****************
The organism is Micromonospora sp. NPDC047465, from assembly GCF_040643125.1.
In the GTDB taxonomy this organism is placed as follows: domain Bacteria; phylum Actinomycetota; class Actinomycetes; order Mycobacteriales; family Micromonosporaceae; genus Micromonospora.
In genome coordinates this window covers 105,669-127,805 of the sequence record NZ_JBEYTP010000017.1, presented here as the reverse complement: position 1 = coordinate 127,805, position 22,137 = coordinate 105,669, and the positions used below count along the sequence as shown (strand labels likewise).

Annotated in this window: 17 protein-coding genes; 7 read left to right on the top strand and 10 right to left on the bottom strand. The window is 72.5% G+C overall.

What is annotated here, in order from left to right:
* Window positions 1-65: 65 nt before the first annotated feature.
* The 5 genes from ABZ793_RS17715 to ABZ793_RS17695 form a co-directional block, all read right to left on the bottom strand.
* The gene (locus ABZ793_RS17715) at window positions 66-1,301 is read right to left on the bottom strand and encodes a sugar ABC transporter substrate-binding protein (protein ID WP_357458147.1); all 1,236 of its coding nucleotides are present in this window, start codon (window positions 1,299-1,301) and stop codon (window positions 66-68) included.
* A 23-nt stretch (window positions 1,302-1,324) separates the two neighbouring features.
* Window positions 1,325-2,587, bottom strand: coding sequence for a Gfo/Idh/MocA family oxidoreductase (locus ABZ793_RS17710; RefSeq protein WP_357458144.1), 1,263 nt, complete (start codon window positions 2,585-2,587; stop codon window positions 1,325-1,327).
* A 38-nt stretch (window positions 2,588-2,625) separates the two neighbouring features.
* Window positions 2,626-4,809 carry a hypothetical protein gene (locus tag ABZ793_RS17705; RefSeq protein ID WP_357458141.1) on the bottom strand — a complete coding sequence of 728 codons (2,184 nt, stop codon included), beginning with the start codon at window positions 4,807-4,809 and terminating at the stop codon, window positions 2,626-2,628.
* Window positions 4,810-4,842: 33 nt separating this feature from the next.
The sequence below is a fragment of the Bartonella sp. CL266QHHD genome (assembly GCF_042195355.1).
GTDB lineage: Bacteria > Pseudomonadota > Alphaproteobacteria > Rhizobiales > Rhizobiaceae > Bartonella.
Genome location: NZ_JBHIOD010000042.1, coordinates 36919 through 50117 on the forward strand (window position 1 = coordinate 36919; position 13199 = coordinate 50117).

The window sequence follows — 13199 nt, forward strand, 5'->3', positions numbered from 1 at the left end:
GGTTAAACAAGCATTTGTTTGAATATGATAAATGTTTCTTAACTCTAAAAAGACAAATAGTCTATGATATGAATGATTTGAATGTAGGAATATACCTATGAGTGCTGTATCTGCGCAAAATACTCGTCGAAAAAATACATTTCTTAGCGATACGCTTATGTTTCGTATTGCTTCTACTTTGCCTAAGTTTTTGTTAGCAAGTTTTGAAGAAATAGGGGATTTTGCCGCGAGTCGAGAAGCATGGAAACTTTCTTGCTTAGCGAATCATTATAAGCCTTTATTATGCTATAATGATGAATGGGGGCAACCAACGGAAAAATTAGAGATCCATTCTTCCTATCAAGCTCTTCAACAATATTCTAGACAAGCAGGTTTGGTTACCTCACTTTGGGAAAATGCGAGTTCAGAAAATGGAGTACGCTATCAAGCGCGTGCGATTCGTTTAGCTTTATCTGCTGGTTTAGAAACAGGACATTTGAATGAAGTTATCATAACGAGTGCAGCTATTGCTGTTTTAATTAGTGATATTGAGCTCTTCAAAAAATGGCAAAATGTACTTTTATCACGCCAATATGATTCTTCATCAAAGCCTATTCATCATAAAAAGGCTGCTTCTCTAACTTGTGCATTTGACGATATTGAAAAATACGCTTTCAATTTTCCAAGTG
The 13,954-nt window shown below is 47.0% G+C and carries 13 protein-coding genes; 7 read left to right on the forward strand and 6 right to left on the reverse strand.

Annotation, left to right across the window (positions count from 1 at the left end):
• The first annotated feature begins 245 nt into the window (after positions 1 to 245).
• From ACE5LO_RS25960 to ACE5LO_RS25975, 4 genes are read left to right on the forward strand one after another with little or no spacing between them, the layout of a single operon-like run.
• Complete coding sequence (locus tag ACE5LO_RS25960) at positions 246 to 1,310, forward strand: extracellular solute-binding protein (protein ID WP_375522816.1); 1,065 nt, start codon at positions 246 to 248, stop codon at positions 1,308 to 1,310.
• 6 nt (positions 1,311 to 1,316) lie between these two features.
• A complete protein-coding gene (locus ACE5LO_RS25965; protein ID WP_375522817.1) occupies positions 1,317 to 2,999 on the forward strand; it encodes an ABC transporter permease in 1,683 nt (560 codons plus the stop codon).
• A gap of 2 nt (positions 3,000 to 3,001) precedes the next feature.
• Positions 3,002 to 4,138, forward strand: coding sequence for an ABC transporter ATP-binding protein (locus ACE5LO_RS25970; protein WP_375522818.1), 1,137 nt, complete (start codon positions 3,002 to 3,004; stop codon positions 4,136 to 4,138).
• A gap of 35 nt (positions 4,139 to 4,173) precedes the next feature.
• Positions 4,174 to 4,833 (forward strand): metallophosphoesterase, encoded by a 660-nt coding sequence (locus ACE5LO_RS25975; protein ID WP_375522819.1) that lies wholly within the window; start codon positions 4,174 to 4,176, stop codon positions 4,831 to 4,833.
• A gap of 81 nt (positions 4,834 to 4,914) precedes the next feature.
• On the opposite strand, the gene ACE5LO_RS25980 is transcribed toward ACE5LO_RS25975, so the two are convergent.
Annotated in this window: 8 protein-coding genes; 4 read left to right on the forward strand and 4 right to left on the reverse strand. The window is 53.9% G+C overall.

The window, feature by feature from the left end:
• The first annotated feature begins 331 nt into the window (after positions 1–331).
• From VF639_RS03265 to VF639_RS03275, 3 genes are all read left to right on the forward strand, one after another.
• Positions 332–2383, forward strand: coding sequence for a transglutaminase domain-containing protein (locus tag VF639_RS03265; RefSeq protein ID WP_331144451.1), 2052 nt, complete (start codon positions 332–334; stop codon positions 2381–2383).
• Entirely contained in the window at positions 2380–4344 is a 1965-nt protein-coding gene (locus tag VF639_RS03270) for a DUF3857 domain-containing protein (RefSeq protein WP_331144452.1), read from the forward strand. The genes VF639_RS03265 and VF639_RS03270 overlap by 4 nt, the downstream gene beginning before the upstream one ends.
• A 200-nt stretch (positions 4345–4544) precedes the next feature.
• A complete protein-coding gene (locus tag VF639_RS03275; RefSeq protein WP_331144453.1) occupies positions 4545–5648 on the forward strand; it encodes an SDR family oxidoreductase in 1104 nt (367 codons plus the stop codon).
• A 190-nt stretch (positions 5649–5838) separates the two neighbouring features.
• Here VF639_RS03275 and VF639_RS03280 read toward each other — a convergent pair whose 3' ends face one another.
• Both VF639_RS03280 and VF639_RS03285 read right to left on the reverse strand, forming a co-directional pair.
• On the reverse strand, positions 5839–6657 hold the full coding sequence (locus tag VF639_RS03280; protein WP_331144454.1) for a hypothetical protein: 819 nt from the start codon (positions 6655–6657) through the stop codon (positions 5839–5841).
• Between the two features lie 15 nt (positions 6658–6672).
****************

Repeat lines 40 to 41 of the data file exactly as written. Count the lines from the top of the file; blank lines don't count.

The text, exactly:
• A 190-nt stretch (positions 5649–5838) separates the two neighbouring features.
• Here VF639_RS03275 and VF639_RS03280 read toward each other — a convergent pair whose 3' ends face one another.